A year after Porter Ranch gas leak, new safety recommendations issued

PORTER RANCH, LOS ANGELES (KABC) -- A year after the massive leak at the Southern California Gas Co. site near Porter Ranch, a federal task force has issued dozens of new safety recommendations for all of the nation's natural gas storage facilities.

The leak at the Aliso Canyon storage facility was first observed Oct. 23, 2015. By the time it was capped almost four months later, it was the nation's largest methane leak ever, emitting around 100,000 tons into the air and forcing thousands of families to relocate for months.

To prevent another such massive leak a federal task force has released more than 40 safety recommendations for the nation's more than 400 natural-gas facilities.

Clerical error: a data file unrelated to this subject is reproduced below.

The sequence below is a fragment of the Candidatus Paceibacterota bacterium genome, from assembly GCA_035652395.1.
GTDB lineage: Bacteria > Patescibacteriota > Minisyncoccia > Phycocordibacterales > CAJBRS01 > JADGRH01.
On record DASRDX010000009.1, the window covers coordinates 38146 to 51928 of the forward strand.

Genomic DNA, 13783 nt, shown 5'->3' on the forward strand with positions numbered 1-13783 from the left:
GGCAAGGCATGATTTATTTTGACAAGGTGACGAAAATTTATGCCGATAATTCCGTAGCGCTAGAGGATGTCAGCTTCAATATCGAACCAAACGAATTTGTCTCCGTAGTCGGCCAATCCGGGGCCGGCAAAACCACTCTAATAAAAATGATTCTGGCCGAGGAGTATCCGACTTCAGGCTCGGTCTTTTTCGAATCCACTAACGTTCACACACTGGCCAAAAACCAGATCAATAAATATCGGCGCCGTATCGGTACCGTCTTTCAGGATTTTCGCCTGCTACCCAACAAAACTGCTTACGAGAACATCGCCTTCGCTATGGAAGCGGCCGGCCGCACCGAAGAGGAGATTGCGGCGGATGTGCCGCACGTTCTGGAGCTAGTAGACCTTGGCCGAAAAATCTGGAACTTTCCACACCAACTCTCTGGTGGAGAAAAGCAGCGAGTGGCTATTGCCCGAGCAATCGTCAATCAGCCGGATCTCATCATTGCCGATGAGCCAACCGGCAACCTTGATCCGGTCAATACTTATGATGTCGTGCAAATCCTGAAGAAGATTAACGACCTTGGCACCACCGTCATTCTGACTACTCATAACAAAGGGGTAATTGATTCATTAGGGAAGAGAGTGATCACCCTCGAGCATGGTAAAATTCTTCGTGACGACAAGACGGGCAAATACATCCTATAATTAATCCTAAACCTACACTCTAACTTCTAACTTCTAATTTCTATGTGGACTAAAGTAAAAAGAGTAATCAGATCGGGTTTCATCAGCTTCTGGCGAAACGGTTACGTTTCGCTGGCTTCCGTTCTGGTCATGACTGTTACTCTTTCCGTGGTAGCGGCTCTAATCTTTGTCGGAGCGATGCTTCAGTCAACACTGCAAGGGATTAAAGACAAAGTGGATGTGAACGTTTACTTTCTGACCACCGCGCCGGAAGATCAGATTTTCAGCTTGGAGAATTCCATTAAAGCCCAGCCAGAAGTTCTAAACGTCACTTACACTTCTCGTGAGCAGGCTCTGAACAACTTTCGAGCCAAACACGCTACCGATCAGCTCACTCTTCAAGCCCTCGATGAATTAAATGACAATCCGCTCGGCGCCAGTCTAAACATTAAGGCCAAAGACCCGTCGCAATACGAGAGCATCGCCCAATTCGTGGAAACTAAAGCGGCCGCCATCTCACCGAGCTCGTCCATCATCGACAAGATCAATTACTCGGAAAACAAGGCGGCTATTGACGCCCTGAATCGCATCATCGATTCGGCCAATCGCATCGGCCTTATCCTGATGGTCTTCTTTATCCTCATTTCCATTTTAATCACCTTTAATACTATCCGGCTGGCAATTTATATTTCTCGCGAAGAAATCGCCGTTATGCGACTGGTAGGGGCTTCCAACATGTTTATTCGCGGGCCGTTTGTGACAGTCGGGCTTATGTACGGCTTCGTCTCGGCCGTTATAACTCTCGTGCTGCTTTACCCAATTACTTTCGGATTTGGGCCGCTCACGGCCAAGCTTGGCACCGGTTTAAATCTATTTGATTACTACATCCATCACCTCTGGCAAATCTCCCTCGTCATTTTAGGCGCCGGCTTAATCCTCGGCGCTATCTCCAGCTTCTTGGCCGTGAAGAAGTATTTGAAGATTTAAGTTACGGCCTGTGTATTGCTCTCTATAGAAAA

They include recommending that all wells contain a backup system allowing crews to be able shut off a leak quickly no matter what. Workers could not do that during the Aliso Canyon leak because there was no backup system.

The federal report also calls for a unified command between multiple agencies and how best to inform the public about potential health risks during a leak.

Meanwhile, many people living near the facility are still calling for it to be shut down.

Porter Ranch resident Tanya Aghishian says after all the heartache residents went through during the enormous leak, shutting the facility down is the safest option.

"I don't trust the government with anything," she said. "They take too long to do anything. I still suffer with nose bleeds."

Mayor Eric Garcetti issued a statement following the federal recommendations: "We can't let it happen again. I am grateful to the Obama Administration's Interagency Task force on Natural Gas Safety for recommendations that will help protect the public health and the environment."
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